Ko Samui has a high motorbike accident rate — among the highest in Thailand. Scooters are a great way to explore the island, but be smart. Always wear a helmet.. If you intend having a few drinks, leave the scooter at your hotel, and take a taxi or songthaew. Beware of getting a ‘Samui tattoo’ – that telltale burn on a calf muscle caused by a hot scooter exhaust.
When renting any vehicle, be it a car or scooter, be sure to look it over well and make notes of any defects, on the rental agreement, and take a photo of any pre-existing damage. Many an unsuspecting tourist has ended up paying for damages caused by previous customers. Most rental places will insist on taking your passport (not a copy) as collateral – we were unable to find any agency who would settle on a photocopy. While it is standard advice not to do this, in practise you’ll find it very difficult to rent a scooter on Samui without handing over a passport.
Samui’s waters may look calm, but underlying rip currents do exist, so don’t venture out if you are not a strong swimmer, particularly in the monsoon when waves can be higher. Most beaches on Ko Samui are not patrolled by lifesavers. Always ask for a life jacket when renting a kayak or jet ski. Beware of coral and broken glass when snorkelling. Trust your instincts; don’t get on a tour boat if the staff don’t seem to know what they are doing. Are there life jackets? Do they have a license to take passengers? Has the skipper given a briefing before departing?
Box jellyfish can be a risk factor when swimming on any beach on Ko Samui, especially in wet season. Lamai Beach is lined with emergency “vinegar stations” and there are plenty of warnings signs up and down the beach. With tentacles up to three metres long, the jellyfish swim deeper than other jellyfish and can be difficult to see – swimming at night in particular is not advisable. Their sting is excruciating and an increasing number of people have died as a result of being stung.
Thailand has very strict drug laws and foreigners are treated no differently to locals when it comes to breaking the law. As in most tourist areas, drugs are readily available but that doesn’t mean they are legal – this includes magic mushrooms. Don’t accept cigarettes or drinks from strangers, and never leave your drink at the bar when dancing at nightclubs, as you stand the risk of having it spiked.
If you are heading to the Full Moon Party on neighbouring Ko Pha Ngan only take the money you intend to spend, and don’t take anything you mind losing. If you intend to get a speedboat back from Ko Pha Ngan late at night, bear in mind these boats are frequently overloaded, full of extremely wasted people and have had accidents, with fatalities, in the past. We suggest overnighting in Ko Pha Ngan.
Dengue fever is a risk on Samui; it’s unpleasant, so avoid mosquito bites as much as you can; see our full recommendations here. Ko Samui is not a malaria risk area.
Ko Samui has a selection of international standard private hospitals equipped with modern facilities and equipment, the doctors are often well trained, and may have studied abroad. Staff speak good English and sometimes other languages too; Russian and German translators are on hand at some places. Comparatively speaking, private rooms are affordable to many in the West and some resemble resorts. The private hospitals also have dedicated offices to assist you in processing insurance claims.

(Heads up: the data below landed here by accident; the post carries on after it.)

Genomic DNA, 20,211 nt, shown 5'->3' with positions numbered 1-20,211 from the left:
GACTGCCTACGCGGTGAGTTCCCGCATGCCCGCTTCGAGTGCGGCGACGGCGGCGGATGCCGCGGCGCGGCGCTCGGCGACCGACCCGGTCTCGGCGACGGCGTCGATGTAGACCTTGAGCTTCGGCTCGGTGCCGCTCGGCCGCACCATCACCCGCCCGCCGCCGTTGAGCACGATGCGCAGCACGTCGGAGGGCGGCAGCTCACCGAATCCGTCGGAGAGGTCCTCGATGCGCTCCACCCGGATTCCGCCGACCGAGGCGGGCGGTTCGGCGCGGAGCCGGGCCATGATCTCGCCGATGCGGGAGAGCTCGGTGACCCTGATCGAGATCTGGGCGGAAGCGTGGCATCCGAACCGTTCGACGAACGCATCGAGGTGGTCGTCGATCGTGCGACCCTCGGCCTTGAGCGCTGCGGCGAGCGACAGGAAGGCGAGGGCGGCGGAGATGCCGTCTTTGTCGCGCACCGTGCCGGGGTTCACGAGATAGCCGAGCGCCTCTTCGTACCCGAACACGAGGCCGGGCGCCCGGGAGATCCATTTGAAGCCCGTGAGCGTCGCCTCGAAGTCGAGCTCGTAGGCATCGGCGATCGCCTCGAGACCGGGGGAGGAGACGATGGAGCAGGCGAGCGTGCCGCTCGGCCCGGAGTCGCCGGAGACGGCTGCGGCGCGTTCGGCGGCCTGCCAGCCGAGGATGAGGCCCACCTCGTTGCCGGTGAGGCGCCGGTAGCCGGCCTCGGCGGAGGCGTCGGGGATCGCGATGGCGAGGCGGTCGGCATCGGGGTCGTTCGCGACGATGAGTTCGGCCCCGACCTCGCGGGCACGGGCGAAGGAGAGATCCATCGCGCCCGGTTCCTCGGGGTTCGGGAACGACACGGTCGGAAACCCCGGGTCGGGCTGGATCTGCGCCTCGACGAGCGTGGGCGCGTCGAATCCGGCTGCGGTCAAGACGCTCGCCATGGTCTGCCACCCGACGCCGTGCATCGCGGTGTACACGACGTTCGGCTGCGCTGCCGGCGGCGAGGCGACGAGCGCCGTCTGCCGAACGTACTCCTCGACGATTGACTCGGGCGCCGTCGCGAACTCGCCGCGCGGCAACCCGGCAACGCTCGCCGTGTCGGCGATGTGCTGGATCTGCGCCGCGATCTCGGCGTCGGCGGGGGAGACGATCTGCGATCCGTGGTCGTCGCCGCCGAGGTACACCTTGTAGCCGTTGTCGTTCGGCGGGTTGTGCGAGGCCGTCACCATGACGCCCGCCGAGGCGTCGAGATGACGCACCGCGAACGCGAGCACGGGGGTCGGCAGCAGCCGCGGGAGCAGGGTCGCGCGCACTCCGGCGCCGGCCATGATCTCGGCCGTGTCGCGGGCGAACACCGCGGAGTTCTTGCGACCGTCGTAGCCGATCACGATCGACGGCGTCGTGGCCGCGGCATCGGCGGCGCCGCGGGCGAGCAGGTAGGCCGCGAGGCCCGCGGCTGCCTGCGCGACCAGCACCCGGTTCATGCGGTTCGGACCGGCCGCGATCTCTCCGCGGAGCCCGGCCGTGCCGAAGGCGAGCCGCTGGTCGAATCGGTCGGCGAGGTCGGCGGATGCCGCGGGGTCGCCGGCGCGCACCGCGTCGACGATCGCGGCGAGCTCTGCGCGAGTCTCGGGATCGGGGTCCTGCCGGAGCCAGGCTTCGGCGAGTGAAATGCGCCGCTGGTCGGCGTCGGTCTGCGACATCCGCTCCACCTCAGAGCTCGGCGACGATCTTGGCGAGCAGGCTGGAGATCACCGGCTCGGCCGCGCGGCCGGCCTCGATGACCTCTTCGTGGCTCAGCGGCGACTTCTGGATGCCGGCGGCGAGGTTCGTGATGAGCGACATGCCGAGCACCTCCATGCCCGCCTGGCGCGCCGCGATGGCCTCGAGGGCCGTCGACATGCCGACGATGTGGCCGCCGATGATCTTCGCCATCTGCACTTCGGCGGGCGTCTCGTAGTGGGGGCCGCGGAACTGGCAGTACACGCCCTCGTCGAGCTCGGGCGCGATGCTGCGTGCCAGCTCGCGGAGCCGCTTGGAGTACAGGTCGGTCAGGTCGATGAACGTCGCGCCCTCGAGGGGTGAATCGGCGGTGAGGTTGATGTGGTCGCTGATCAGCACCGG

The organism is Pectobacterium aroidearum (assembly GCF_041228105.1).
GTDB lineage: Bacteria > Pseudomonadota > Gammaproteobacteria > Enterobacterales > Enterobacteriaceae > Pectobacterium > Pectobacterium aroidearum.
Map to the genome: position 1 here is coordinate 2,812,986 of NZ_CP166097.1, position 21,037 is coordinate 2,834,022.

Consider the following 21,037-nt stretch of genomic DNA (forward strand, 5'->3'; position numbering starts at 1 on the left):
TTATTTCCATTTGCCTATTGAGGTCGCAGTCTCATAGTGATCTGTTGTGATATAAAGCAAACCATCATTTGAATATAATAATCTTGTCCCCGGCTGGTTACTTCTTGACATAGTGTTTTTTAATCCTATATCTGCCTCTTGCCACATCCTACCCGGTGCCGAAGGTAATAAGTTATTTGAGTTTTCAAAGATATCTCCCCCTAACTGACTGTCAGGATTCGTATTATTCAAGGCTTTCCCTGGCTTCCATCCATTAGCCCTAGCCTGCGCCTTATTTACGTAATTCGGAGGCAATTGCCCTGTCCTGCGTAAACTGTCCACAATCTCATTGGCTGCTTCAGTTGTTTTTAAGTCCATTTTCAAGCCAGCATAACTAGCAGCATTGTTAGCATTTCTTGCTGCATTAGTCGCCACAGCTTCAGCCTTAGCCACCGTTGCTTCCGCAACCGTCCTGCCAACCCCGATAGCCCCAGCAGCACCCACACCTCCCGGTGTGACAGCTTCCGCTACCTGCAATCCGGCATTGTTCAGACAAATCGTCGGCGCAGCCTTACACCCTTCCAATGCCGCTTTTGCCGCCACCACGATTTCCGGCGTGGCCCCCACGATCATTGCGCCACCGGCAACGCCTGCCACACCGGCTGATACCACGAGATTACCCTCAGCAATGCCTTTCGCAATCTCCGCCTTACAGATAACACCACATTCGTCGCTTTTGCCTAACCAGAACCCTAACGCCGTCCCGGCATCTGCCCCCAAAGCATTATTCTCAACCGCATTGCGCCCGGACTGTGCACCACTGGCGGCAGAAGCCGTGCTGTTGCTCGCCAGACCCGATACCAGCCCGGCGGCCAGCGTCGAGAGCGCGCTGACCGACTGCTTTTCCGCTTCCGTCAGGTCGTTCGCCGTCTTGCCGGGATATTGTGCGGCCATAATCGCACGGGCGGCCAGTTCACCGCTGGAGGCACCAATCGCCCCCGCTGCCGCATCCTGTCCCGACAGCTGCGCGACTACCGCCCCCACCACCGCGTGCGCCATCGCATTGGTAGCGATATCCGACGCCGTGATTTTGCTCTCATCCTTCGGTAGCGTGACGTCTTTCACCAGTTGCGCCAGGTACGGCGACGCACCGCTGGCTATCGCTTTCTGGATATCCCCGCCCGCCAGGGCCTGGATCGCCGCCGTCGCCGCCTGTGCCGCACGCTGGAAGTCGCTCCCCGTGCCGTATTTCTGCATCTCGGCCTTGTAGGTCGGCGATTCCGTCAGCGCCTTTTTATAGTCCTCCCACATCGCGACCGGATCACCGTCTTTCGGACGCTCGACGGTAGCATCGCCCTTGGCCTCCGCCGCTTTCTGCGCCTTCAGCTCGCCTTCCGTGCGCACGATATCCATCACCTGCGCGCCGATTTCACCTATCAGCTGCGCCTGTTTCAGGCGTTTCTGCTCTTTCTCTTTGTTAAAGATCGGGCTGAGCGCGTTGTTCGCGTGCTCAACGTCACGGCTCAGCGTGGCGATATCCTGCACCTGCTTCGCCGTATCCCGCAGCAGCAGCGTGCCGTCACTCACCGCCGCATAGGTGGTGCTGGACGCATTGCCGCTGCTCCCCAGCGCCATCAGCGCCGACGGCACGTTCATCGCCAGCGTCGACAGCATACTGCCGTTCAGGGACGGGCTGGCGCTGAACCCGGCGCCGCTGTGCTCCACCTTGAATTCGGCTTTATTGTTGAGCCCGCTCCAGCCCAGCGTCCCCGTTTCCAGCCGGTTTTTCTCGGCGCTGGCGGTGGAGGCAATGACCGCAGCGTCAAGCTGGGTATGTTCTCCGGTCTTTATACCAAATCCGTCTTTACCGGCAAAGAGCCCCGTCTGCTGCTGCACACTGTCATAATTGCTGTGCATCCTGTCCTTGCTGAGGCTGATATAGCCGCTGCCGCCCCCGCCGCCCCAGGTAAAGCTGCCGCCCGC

While being often less expensive than in some western countries, the costs associated with a hospital stay, especially for a serious, say scooter accident, can get very expensive, very quickly. You have insurance right? In a situation where you are going to be hospitalised, you need to contact your insurer immediately and they’ll assist with choice of hospital and so on. It is imperative that you contact your insurer ASAP.
Bandon International Private Hospital near Big C Shopping Centre. T: (077) 245 236. www.bandonhospitalsamui.com
Bangkok Hospital Samui on the ringroad in Chaweng, shortly before Chaweng Noi if travelling clockwise. T: (077) 429 500. http://bangkokhospitalsamui.com/
Samui International Hospital Northern end of Chaweng Beach Road. T: (077) 230 781. http://www.sih.co.th
Thai International Hospital Opposite Tesco Lotus, Chaweng. T: (077) 245 721-6. www.thaiinterhospital.com
Ko Samui’s immigration office moved from Nathon to Mae Nam in September 2016. The new address is 333 Mae Nam Rd, Soi 1, T: (077) 421 069. 30-day visa free entry and 60-day tourist visas can be extended here for 30 days and the process costs 1,900 baht. The office is open Mon-Fri (excluding public holidays), 08:30-12:00 and 13:00-16:30. To extend your visa you’ll need a passport photo and photocopies of both your passport and the page of your passport with the entry stamp on it and your entry card. The process takes about an hour. Don’t be surprised to be asked where you are staying and also don’t be surprised if the officer calls your hotel to check. Be polite at all times.
If you’d prefer to do a same-day visa run down to Malaysia, travel agents can assist. Private minibuses pick you up around 04:30, catch the 06:00 boat to Don Sak, then hurtle down to the border and back. You’re generally back on Samui around 21:00 that evening (subject to traffic, level of insanity of driver, border issues and so on). Generally priced at just under the cost of an extension, to our mind they made the trip to immigration on Samui look like a good deal.